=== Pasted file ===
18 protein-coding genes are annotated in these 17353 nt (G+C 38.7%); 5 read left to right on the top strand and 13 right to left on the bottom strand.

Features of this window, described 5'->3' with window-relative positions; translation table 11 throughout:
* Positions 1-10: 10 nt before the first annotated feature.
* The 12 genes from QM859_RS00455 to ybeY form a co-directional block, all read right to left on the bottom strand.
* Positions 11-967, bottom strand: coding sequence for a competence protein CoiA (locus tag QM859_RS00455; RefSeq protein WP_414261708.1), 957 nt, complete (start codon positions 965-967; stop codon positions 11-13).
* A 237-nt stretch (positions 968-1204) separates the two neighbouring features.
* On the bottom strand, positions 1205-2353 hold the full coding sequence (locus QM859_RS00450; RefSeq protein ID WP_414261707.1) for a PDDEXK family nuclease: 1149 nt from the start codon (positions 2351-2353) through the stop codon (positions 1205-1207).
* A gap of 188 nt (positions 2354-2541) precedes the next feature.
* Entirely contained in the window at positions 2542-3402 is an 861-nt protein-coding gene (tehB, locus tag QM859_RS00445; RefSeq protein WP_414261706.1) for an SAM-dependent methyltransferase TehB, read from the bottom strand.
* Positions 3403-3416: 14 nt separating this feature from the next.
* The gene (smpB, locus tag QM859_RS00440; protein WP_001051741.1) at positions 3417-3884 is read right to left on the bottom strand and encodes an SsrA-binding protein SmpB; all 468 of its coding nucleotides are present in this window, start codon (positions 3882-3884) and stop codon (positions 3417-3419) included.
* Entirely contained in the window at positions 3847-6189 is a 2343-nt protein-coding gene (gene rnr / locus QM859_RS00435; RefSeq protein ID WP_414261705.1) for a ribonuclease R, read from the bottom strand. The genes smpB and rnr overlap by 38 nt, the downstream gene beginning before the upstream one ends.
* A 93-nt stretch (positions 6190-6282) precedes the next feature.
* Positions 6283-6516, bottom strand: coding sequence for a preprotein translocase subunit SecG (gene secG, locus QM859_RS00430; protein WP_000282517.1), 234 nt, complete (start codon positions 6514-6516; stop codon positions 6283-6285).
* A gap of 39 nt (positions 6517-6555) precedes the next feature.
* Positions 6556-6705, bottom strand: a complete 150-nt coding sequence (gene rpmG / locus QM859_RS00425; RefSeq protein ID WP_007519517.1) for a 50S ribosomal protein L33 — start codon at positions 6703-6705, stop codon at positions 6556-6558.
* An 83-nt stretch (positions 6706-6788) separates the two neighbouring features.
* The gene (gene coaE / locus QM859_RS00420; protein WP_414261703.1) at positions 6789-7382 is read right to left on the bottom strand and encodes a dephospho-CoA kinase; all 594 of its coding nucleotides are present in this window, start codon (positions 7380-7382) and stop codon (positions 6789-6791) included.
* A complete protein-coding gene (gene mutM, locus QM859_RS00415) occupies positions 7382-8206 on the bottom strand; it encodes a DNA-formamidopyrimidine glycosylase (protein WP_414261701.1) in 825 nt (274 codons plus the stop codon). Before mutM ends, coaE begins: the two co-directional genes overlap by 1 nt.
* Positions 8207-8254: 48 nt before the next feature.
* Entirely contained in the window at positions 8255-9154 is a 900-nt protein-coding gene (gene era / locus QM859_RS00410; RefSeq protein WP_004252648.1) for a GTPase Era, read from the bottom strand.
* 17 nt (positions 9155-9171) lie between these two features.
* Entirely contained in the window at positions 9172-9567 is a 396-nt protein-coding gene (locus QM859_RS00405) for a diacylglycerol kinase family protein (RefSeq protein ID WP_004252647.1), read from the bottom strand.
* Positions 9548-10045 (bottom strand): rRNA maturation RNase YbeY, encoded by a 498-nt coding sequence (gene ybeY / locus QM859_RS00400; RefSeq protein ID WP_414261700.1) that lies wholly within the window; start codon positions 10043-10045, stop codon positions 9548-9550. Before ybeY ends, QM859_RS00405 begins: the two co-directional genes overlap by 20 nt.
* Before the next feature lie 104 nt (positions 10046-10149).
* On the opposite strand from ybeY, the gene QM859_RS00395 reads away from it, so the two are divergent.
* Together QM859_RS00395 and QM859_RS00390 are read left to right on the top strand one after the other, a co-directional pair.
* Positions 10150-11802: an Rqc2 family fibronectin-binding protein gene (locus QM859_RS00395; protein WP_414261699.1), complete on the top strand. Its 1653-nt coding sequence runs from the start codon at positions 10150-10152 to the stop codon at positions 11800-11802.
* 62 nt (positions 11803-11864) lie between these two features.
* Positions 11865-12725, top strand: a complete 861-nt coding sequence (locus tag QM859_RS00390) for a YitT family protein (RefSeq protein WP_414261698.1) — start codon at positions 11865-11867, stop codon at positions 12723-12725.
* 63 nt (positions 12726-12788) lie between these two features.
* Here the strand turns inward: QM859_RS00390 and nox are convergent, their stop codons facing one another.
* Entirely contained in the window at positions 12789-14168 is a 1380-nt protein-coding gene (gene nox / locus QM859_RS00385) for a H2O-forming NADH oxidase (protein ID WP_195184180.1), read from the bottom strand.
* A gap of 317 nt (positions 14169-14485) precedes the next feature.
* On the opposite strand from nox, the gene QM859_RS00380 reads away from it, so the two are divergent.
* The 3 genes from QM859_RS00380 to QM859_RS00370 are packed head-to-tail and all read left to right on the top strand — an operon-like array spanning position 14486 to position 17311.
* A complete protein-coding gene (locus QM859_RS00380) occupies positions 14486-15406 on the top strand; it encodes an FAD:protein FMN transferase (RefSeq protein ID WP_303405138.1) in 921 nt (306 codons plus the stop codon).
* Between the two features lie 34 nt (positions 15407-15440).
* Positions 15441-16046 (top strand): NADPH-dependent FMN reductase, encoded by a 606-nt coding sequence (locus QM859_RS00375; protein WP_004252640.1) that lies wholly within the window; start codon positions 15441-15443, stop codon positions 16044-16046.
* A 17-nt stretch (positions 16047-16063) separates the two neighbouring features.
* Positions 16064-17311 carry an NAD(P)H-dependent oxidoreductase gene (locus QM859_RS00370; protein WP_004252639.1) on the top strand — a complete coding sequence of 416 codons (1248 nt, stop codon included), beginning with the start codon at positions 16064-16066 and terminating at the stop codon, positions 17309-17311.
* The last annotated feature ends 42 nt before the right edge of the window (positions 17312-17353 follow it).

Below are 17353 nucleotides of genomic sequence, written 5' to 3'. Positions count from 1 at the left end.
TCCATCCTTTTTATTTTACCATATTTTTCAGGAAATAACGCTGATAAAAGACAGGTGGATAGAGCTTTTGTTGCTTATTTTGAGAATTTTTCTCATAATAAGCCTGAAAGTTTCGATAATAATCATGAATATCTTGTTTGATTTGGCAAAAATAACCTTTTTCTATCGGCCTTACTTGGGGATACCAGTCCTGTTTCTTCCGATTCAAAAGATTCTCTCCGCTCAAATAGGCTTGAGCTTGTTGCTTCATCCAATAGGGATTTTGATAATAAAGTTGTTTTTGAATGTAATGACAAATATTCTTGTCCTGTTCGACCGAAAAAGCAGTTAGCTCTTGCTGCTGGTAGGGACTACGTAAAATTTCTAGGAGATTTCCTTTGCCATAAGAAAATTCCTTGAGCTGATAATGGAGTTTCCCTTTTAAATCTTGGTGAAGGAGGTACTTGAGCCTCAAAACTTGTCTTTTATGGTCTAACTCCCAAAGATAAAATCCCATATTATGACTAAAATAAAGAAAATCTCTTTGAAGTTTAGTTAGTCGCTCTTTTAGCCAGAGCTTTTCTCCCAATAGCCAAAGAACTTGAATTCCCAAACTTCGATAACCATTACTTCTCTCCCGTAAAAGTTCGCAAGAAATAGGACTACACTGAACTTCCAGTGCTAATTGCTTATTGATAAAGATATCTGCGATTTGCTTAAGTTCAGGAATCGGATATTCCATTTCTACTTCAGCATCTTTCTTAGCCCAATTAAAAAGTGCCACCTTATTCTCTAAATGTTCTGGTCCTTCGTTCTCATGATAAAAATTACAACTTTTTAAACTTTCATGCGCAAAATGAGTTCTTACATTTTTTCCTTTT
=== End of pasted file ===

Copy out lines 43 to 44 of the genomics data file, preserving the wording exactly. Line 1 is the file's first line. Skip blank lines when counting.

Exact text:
Below are 17353 nucleotides of genomic sequence, written 5' to 3'. Positions count from 1 at the left end.
TCCATCCTTTTTATTTTACCATATTTTTCAGGAAATAACGCTGATAAAAGACAGGTGGATAGAGCTTTTGTTGCTTATTTTGAGAATTTTTCTCATAATAAGCCTGAAAGTTTCGATAATAATCATGAATATCTTGTTTGATTTGGCAAAAATAACCTTTTTCTATCGGCCTTACTTGGGGATACCAGTCCTGTTTCTTCCGATTCAAAAGATTCTCTCCGCTCAAATAGGCTTGAGCTTGTTGCTTCATCCAATAGGGATTTTGATAATAAAGTTGTTTTTGAATGTAATGACAAATATTCTTGTCCTGTTCGACCGAAAAAGCAGTTAGCTCTTGCTGCTGGTAGGGACTACGTAAAATTTCTAGGAGATTTCCTTTGCCATAAGAAAATTCCTTGAGCTGATAATGGAGTTTCCCTTTTAAATCTTGGTGAAGGAGGTACTTGAGCCTCAAAACTTGTCTTTTATGGTCTAACTCCCAAAGATAAAATCCCATATTATGACTAAAATAAAGAAAATCTCTTTGAAGTTTAGTTAGTCGCTCTTTTAGCCAGAGCTTTTCTCCCAATAGCCAAAGAACTTGAATTCCCAAACTTCGATAACCATTACTTCTCTCCCGTAAAAGTTCGCAAGAAATAGGACTACACTGAACTTCCAGTGCTAATTGCTTATTGATAAAGATATCTGCGATTTGCTTAAGTTCAGGAATCGGATATTCCATTTCTACTTCAGCATCTTTCTTAGCCCAATTAAAAAGTGCCACCTTATTCTCTAAATGTTCTGGTCCTTCGTTCTCATGATAAAAATTACAACTTTTTAAACTTTCATGCGCAAAATGAGTTCTTACATTTTTTCCTTTT